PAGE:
Munster well prepared for Ospreys clash minus talisman - Leamy
Published 14/12/2010 | 05:00
ROUND two of the Munster versus Ospreys bout is set to be box office next Saturday as the "little hangovers" and "little niggles" fester over the coming days.
Those were the words Denis Leamy used to describe the lingering sense of unfinished business after a combustible opening exchange at Thomond Park on Sunday. A red card for their talisman, plenty of incident for the citing commissioner to run the rule over and an Ospreys bonus point will make for a fascinating trip across the Irish Sea for Munster.
The No 8's face told the story yesterday -- pockmarked with scratches and heavily bruised -- as he spent his day off in Dublin promoting the ABI (Acquired Brain Injury) Ireland Guide to Brain Injury.
His initial shock at seeing Paul O'Connell sent off subsided when he saw the incident and, while he defended the club captain's disciplinary record, the Cashel native wasn't circling the wagons as he accepted the decision of referee Christophe Berdos.
Any bad blood between the two sides is bound to be revisited when they collide once again at the Liberty Stadium and Leamy accepts the loss of O'Connell will not help Munster's cause.
"Obviously there's little hangovers from what happened in the game," he said. "It's very fresh in everyone's mind and it adds a little bit more. Little niggles and stuff like that add to the occasion.
"It's just something that we're going to have to take as a one-off and go hammer and tongs at it. We have to make sure we prepare and are very, very focused and ready to take on a very good Ospreys side.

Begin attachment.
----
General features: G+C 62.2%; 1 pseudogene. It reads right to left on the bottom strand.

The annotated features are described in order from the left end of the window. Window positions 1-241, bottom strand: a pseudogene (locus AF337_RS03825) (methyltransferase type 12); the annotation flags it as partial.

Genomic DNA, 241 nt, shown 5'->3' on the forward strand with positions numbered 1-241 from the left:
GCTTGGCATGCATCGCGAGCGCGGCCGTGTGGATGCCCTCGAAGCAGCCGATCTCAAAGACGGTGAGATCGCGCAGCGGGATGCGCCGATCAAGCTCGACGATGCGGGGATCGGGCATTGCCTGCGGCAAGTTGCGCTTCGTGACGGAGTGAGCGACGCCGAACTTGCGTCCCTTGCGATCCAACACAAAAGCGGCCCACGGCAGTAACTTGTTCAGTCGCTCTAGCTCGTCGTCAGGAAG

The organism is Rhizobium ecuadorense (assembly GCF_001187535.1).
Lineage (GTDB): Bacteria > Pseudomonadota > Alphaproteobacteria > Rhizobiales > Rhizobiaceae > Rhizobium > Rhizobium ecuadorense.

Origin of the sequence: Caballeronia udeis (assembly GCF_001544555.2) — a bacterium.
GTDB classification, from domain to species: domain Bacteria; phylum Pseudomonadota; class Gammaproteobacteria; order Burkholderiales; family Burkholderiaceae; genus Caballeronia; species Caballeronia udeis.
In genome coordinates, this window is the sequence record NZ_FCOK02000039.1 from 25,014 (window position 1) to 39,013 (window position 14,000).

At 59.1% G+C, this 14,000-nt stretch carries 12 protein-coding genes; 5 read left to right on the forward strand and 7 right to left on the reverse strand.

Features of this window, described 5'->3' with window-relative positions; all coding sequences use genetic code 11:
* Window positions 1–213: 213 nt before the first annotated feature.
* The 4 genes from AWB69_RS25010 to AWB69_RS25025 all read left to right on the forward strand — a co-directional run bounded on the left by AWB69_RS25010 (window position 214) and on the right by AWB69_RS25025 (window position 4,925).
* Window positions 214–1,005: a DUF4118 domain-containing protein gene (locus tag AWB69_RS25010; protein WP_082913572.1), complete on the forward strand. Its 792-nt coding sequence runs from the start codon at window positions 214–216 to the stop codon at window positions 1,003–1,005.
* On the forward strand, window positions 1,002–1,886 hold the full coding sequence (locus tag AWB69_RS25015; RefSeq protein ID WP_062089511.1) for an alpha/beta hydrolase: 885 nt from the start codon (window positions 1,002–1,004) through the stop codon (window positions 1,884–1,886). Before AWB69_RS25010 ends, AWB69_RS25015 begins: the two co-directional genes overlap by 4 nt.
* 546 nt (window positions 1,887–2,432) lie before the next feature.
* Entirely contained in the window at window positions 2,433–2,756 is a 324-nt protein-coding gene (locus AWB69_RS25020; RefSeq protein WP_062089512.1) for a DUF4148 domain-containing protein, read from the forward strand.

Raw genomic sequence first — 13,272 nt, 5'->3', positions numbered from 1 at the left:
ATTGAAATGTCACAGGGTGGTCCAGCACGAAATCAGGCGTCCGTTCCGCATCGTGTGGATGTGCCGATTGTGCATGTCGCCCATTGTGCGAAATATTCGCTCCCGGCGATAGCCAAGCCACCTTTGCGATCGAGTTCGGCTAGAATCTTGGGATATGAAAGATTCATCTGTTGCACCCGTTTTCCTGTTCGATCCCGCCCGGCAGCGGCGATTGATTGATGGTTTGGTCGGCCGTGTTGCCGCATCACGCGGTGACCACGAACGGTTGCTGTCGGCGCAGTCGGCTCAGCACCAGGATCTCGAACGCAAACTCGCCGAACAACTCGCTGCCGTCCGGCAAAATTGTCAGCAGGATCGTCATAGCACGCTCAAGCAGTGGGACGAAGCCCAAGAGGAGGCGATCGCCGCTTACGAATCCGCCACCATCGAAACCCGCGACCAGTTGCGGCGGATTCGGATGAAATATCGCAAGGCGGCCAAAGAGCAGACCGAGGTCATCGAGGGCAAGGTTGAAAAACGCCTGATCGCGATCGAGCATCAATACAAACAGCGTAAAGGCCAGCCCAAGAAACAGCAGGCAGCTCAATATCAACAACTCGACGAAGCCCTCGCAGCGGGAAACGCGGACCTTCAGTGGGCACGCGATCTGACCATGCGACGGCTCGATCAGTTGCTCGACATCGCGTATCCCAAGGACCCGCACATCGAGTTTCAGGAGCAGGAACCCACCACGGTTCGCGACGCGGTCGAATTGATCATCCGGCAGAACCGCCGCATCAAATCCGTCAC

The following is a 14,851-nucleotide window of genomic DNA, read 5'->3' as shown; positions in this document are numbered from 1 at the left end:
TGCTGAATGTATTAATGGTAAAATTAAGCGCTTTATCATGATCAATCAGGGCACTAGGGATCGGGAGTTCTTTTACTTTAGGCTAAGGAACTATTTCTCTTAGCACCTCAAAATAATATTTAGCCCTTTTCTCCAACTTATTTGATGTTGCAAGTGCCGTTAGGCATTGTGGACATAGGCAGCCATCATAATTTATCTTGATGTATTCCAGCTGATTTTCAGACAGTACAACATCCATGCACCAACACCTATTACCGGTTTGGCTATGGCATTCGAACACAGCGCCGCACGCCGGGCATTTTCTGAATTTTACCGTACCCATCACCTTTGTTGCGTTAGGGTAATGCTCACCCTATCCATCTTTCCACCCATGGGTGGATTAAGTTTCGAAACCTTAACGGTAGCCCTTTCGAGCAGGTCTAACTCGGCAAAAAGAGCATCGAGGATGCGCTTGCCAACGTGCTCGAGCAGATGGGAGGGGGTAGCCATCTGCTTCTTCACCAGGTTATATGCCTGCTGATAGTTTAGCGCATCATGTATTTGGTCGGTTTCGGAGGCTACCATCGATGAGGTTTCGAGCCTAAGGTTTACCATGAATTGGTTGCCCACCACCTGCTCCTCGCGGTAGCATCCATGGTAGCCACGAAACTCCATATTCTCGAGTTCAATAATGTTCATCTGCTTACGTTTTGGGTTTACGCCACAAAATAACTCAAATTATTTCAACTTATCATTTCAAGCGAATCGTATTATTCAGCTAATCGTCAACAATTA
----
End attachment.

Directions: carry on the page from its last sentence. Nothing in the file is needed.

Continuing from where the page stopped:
"Going to a place like the Ospreys, it would be brilliant to have Paul with us. That's a fact. But that's the hand we've been dealt and it looks like we won't have him."
Indeed, Leamy argues that because O'Connell has been out for so long with his groin infection, Munster are now adequately prepared for the scenario.
"It's not ideal losing a world-class player and it would have been the type of environment he thrives in and we'll miss him. Paul is a great pro and has an impeccable disciplinary record. It's very disappointing," he said.
"In one sense, it's a good thing that we haven't had him. We've learnt to play without Paul and Mick O'Driscoll, Donnacha Ryan and Ian Nagle have really stepped up. We're pretty well covered."
"Astonished" was how the Tipperary man described his reaction when Berdos produced the red card in the 69th minute on Sunday , but a viewing of the video has mellowed his surprise.
"He had to make a decision," Leamy said. "You can say it's harsh all you want, but he's given the red and it's time for us to move on."
It means Leamy looks certain to lead the side out at the Liberty, something he has embraced since Tony McGahan looked to him in O'Connell's absence earlier this season. The No 8 has not looked back since, earning a number of man-of-the-match awards, including one against the Ospreys.
His nine-month lay-off when out with a knee injury has focused his mind. A player as unfortunate with injuries as he has been knows about the fragile nature of a career at the top level. That has given him a desire to succeed while he still can as he gets to grips with entering his 30th year.
"You only have a certain amount of time in this game," he said. "I've realised over the last two years that I've wasted a lot of days on the sideline. I missed a lot of big games.
"It's made me hugely hungry to come back and win with Munster and be with Ireland and do what I can. I have to be selfish about it. I don't know how long more I'll be playing rugby but, from now until that time, I want to make sure I make the most of it."